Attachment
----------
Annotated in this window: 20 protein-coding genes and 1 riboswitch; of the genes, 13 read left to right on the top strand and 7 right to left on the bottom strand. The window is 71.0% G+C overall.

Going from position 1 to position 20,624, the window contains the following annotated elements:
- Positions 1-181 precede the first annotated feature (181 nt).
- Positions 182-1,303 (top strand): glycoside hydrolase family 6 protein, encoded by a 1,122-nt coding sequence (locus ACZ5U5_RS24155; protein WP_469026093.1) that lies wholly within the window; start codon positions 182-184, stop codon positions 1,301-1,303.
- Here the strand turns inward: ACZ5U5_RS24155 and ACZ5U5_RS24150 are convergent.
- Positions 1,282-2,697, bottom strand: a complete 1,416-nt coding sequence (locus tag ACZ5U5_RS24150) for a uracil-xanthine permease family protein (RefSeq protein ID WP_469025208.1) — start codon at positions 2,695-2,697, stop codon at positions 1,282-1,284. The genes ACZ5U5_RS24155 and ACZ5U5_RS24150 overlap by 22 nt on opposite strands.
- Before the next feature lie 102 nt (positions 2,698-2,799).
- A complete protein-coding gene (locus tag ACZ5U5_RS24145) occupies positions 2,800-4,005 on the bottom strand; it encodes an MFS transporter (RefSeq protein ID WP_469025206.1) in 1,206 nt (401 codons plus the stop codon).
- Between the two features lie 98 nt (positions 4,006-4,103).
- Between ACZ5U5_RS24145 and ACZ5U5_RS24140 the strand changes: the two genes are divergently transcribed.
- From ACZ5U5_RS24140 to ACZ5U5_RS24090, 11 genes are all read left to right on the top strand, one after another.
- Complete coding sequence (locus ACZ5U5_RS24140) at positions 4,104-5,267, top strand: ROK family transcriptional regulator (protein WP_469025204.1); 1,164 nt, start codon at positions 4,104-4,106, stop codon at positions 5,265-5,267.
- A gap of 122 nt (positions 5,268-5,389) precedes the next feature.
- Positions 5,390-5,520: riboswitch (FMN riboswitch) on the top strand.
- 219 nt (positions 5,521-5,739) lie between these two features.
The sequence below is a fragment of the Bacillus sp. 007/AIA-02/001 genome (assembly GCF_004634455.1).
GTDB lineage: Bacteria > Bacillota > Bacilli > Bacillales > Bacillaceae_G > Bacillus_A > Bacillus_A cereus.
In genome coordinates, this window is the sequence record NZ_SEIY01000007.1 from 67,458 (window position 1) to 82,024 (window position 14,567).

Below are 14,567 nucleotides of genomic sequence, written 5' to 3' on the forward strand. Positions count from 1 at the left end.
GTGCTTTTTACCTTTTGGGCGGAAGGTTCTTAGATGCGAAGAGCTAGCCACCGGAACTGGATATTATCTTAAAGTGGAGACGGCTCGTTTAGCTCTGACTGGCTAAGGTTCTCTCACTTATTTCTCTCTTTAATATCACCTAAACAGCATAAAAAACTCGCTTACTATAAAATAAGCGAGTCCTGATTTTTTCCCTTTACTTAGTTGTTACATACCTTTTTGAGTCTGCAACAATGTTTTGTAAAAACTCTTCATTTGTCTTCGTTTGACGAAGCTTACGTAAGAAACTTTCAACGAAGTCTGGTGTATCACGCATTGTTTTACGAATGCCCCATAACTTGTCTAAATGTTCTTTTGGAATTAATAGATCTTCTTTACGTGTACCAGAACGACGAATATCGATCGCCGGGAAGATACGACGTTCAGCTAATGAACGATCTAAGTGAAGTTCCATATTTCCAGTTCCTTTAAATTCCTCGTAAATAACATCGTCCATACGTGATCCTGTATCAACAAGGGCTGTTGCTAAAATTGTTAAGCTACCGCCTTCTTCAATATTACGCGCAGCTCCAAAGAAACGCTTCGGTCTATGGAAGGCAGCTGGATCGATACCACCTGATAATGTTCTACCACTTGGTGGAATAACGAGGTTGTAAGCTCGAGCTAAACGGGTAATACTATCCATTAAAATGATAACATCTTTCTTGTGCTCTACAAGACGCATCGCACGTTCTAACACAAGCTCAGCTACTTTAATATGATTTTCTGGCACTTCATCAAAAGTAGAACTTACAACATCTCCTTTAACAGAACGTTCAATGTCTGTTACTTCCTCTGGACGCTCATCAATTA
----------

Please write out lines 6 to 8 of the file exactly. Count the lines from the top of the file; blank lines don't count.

- Positions 1,282-2,697, bottom strand: a complete 1,416-nt coding sequence (locus tag ACZ5U5_RS24150) for a uracil-xanthine permease family protein (RefSeq protein ID WP_469025208.1) — start codon at positions 2,695-2,697, stop codon at positions 1,282-1,284. The genes ACZ5U5_RS24155 and ACZ5U5_RS24150 overlap by 22 nt on opposite strands.
- Before the next feature lie 102 nt (positions 2,698-2,799).
- A complete protein-coding gene (locus tag ACZ5U5_RS24145) occupies positions 2,800-4,005 on the bottom strand; it encodes an MFS transporter (RefSeq protein ID WP_469025206.1) in 1,206 nt (401 codons plus the stop codon).